English Gardens – Informal Clusters of Beauty

The traditional garden in the United States is perfectly organized by flower types and coordinated by colors and in tidy rows. The traditional English Garden is a chaotic and informal cluster of many different flowers and colors.

They both have their place in the world depending on your taste. If you are willing to move outside the box of traditional landscaping, English Gardens are absolutely beautiful and natural looking. Some of the benefits of an English Garden include:

  • Plant all sorts of flowers together.
  • A natural look in your garden.
  • A mix of colors in smaller areas.
  • Many fragrances in small areas.
  • Attract all sorts of butterflies & birds.
  • Flowers blooming all season long.
  • Easy to care for.
  • Does well in all hardiness zones.

Each One Unique – English Gardens are unique from garden to garden. They all have heir own personalities and character shaped by each gardeners taste. Once you’ve begun an English Garden, it can forever be evolving, tweaked and improved.

English Gardens   Informal Clusters of Beauty

History of English Gardens

Several hundred years ago the English really didn’t have a national style of gardening. Like all cultures, they borrowed from others at first until their own identity formed into what is today known as uniquely “English Gardens”.

As part of the English Garden developing, English homes typically only had a small amount of land for gardening and food was a good distance away. The result was a garden near the home with colorful flowers and herbs for seasoning (there would also be areas for vegetables). The goal was both beauty and functionality so there was a real mix of al sorts of perennials and annuals.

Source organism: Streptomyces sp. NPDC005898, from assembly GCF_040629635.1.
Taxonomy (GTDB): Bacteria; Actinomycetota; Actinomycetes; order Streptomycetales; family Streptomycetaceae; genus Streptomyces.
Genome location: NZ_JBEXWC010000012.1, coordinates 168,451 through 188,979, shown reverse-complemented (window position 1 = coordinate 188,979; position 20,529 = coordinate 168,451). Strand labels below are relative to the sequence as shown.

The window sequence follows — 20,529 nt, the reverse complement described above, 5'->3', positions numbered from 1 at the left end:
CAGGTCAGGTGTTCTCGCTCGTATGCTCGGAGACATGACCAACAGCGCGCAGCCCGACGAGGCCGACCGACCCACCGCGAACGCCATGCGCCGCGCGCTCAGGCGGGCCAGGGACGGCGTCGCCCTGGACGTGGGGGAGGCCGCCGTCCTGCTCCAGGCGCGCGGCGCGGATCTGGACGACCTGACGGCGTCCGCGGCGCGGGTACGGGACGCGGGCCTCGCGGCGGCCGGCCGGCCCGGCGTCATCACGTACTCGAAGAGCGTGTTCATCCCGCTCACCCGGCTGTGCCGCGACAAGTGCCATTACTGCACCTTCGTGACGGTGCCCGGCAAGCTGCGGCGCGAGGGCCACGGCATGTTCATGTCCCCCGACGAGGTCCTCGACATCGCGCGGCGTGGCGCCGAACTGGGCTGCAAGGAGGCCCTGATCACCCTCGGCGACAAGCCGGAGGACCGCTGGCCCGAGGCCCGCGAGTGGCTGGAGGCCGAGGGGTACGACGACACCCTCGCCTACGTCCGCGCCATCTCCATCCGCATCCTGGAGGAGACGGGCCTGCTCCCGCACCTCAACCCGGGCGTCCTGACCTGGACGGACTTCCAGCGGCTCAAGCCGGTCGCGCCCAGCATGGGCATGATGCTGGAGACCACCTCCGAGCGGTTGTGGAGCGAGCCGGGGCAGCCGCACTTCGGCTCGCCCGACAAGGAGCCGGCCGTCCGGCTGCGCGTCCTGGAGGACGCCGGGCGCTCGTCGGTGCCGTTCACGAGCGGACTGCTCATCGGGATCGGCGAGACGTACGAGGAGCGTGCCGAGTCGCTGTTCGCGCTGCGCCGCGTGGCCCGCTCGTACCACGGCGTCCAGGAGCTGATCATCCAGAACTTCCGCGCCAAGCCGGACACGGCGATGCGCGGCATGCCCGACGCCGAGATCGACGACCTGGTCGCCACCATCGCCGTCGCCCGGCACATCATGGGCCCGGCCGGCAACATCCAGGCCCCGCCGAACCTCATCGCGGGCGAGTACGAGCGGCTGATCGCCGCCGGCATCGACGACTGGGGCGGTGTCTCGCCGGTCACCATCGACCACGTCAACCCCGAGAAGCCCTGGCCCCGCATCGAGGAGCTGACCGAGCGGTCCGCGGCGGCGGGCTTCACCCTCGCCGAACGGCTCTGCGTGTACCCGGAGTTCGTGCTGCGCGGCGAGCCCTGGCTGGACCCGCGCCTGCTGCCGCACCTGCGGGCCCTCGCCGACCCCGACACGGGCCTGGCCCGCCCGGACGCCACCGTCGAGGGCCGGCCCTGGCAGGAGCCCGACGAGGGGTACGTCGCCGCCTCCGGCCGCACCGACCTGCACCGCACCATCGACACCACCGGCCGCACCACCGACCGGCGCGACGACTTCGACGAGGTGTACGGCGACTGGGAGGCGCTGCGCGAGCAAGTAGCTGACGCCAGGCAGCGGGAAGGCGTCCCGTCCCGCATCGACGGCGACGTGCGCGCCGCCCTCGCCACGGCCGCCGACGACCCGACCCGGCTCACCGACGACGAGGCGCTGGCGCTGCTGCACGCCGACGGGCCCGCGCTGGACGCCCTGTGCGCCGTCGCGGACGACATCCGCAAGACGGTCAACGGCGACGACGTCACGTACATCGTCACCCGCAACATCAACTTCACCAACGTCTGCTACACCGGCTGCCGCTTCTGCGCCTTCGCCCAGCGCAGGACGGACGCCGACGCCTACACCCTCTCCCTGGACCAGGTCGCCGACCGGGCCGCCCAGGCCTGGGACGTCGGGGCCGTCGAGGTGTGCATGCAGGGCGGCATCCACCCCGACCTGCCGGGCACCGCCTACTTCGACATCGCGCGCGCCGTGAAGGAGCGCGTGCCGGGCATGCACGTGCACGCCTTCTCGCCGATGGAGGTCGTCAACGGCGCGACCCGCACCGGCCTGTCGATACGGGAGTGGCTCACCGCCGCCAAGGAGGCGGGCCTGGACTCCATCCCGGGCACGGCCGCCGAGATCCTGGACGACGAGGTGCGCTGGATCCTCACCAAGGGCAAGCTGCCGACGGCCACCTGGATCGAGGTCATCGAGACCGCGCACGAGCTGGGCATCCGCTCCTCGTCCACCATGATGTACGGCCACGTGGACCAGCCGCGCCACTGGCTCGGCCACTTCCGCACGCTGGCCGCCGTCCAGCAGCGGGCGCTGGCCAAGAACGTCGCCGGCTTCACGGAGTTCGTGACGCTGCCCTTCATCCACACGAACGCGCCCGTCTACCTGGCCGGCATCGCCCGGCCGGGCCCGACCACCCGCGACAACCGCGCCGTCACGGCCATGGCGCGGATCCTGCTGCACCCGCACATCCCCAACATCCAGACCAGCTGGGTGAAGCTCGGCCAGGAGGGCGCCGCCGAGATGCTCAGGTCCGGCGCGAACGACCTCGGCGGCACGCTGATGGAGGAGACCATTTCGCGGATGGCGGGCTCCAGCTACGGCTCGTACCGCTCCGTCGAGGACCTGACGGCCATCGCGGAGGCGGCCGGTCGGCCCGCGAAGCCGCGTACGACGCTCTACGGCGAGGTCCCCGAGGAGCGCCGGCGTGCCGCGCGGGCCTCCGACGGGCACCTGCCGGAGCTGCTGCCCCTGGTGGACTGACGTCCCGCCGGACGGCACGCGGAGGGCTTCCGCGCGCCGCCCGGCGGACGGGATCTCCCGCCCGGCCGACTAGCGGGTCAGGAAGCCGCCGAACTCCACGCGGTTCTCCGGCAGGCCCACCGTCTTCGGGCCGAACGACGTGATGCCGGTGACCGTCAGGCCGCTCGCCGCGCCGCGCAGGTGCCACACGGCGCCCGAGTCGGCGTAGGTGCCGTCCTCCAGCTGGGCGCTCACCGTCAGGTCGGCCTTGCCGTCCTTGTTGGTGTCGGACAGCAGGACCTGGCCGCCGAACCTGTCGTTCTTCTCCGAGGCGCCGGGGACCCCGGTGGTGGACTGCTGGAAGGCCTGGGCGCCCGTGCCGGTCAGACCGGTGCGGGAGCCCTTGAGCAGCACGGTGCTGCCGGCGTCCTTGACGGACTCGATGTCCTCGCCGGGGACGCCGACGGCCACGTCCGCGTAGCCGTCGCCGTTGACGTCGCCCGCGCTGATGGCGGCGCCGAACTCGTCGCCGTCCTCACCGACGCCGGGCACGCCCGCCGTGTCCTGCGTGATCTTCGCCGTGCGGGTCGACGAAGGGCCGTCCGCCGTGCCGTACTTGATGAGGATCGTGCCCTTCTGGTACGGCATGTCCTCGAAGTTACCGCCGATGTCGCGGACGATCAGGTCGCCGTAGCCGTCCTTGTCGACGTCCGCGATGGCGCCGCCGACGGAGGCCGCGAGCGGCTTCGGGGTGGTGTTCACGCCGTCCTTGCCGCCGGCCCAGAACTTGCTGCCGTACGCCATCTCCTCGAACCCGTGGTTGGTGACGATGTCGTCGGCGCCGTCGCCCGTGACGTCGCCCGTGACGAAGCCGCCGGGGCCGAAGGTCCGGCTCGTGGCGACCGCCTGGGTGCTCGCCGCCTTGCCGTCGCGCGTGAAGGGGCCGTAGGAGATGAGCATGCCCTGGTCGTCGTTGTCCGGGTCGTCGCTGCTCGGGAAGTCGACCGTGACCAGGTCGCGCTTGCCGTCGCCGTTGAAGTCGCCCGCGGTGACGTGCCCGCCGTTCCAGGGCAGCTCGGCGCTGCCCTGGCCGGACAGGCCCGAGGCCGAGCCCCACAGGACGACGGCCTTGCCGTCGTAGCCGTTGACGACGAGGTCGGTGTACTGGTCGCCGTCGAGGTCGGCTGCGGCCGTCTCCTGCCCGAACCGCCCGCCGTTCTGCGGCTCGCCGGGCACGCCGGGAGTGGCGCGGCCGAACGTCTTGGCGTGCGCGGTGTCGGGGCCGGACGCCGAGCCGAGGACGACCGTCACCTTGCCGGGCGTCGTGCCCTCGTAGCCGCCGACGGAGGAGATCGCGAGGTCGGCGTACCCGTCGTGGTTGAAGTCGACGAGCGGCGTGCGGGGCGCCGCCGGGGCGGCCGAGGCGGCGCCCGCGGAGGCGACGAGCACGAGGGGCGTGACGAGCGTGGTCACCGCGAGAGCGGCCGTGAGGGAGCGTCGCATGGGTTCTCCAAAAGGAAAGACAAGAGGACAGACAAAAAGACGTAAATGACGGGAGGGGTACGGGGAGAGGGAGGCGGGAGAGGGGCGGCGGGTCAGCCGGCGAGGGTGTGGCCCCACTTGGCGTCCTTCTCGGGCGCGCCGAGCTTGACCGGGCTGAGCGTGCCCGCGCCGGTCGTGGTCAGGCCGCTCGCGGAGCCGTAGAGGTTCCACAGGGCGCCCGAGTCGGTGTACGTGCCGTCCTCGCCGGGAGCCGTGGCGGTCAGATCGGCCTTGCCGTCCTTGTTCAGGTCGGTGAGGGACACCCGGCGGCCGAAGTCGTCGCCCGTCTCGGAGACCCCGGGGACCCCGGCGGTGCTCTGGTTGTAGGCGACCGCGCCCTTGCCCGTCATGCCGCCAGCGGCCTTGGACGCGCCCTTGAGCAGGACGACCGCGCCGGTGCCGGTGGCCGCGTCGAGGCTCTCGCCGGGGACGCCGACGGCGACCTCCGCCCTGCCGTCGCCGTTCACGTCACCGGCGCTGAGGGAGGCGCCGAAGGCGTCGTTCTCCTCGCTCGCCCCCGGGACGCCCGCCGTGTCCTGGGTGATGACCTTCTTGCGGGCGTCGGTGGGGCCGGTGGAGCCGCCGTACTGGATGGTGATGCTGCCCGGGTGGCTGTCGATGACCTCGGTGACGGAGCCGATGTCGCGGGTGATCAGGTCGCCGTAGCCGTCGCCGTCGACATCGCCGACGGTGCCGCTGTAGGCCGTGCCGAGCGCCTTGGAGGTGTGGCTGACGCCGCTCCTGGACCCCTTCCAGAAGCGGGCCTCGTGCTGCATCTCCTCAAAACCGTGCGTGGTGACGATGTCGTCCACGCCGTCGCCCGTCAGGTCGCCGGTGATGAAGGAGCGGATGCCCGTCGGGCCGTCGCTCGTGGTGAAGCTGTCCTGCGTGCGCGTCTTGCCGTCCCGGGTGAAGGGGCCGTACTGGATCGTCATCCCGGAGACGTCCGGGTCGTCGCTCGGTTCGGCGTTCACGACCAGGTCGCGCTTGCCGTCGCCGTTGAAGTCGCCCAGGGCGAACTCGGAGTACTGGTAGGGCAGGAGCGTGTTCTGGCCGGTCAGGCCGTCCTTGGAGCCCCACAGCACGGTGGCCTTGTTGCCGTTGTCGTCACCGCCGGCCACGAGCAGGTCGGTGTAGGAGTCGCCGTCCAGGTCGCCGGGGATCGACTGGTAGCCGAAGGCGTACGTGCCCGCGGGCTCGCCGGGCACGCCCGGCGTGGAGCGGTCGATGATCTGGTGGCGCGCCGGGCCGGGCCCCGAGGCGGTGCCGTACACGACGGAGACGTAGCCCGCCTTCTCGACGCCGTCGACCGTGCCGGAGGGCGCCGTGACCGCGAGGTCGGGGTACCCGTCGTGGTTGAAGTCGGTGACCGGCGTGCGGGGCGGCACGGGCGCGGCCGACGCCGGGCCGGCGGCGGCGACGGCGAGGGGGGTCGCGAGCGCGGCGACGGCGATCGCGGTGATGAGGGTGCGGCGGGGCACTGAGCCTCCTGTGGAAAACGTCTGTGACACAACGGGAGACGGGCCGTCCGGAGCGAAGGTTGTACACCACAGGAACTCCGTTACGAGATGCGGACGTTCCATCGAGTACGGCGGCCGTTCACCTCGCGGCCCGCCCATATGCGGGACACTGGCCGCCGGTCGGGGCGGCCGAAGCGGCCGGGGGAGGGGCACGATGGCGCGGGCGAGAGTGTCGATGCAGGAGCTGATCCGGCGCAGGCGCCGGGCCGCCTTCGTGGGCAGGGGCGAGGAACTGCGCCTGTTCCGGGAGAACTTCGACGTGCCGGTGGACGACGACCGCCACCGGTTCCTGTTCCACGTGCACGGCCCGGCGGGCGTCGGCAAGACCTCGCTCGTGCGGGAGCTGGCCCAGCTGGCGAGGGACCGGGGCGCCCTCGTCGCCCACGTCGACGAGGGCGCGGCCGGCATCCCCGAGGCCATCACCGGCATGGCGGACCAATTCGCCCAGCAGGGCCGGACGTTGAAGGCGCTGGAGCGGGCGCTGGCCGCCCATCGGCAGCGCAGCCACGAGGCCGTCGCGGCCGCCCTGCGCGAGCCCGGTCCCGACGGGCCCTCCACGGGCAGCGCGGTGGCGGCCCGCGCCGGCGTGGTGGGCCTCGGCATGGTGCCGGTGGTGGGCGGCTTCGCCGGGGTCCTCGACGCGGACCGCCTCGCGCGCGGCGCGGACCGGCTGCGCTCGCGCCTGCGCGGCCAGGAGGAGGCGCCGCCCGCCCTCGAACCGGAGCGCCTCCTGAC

England borrowed from the French, Dutch, Chinese and Japanese. The formal arrangements came mainly from the French and Dutch and the recognition that you can work outside of formal boundaries came from both the Chinese and Japanese. There is a lot more to the history of English Gardens than this and it makes interesting reading for another section.

Starting an English Garden

Since English Gardens are a style, you can begin one wherever you live. It doesn’t matter how big your garden is, what the terrain looks like, or the hardiness temperature zones of your area. There are flowers, shrubs, and plants available that will work great. It’s a bonus if you can incorporate traditional English Garden flowers but certainly not required.

Follow these steps to get started:

Location - Choose the area for your garden. English gardens can be put on hillsides, in rocky areas, close to your home, and in small locations.

Flower Mix - Consider a whole mix of flowers as a starting point. Some options are listed below but there are so many others you’ll have plenty to choose from.

Hardiness Zones – Do consult the temperature zone maps as you choose flowers.

Blooming Cycles – If you plan your flowers “right” you can have blooms all season long. Plant a mix of flowers that bloom at different times of the season so as one variety goes away another is blooming to take its place.

Perennials versus Annuals – With perennials you have flowers that essentially come back year after year. Annuals of course require re-seeding or re-planting each year. It’s a fun idea to have both but focus heavily on the perennials you love and want to see each season.

Action – Plant away. It’s not going to be perfect right off so just get started. Some flowers will take a season or two for adapting and performing well. Each season may bring new ideas as well so you have the freedom to make those additions and changes to constantly tweak your English Garden.

Classic Flowers for English Gardens